Background and format information on the 4-panel simulation figures:

The four-panel maps of the simulation results are organized as in early publications of COMPASS-type investigations. Each page contains four images, all featuring the same values for the "e," "c," "k," "f," "p," and "h" parameters, but with the 2x2 matrix of combinations of the two values of each of the "m" and "n" parameters. The two left-hand images are both for small values of "m", while the two right-hand images are both for large values of "m." The two lower images are for small values of "n," while the upper images are for large values of "n." As "m" increases, the low-level lapse rates (above the LFC) increase, and the altitude of maximum parcel buoyancy decreases. As "n" increases, the low-level vertical shear of the environmental wind increases, and the altitude of the maximum v-wind in our semicircular hodographs decreases.

The fields depicted in each image are designed to give a basic understanding of storm structure and intensity. The color shades represent low-level rainwater content, and describe the size, shape and intensity of the storm's precipitation shield. The line contours show the location and strength of the storm's updraft, using a contour interval of 3 m/s. The updraft contours are shown at an altitude roughly 2 km above cloud base; this tends to give a representative view of the storm's midlevel updraft, but is not necessarily the level where the updraft is strongest. Note that these simulations are for storms that exist in sheared environments, so that the locations of the peak updrafts and precipitation cores are not generally exactly coincident. The displacement of the precipitation core from the main updraft is an important feature of many convective storms. The vectors depict the near-surface ground-relative winds, with undisturbed warm air having wide arrowheads, and the storm's rain-cooled outflow having narrow arrowheads. Note that some storms ingest a high proportion of undisturbed warm air (many of the vectors beneath the midlevel updraft have wide arrowheads), while others are undercut completely by rain-cooled air (most or all of the vectors beneath the midlevel updraft have narrow arrowheads). These kinds of morphological differences can have a profound impact on storm intensity and longevity.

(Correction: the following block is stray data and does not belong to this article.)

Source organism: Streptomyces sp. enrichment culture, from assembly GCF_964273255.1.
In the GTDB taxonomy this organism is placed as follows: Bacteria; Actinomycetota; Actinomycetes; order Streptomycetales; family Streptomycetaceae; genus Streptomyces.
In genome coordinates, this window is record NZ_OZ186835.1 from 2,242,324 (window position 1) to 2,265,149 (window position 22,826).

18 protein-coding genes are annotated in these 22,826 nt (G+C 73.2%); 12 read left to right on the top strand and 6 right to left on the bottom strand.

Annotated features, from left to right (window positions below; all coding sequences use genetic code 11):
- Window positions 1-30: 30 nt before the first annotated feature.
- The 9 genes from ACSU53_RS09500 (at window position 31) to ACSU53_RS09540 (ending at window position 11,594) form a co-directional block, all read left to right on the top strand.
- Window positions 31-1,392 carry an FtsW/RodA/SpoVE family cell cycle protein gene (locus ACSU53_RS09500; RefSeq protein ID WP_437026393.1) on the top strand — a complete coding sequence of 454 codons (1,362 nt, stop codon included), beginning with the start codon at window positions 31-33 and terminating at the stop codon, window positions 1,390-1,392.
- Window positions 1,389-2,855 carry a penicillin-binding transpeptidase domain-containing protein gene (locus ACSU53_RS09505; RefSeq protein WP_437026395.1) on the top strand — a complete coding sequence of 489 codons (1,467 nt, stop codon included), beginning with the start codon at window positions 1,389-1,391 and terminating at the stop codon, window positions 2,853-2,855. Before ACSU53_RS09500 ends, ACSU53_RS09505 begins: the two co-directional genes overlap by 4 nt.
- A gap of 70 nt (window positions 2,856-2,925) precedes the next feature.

The simulations are designed to depict the evolution of the first two hours of a storm's life, but not all the storms survive the full two hours. In particular, some of the small "m" and small "n" storms, especially in cases of small "e", dissipate quickly during the second hour. For each of the panels shown in the map figures, the mature phase of the most significant right-moving storm is displayed, and the time of the simulated model storm's evolution is printed next to each panel for reference. For storms that remain healthy during the second hour, this time will always lie somewhere between 60 and 120 minutes. For the storms that quickly dissipate, we have elected to show storm structure at some point during the first hour. Thus, storms that do not survive for two hours are always identified by having a time stamp less than or equal to 60 minutes in the figures.


All Images © Copyright Eugene W. McCaul, Jr.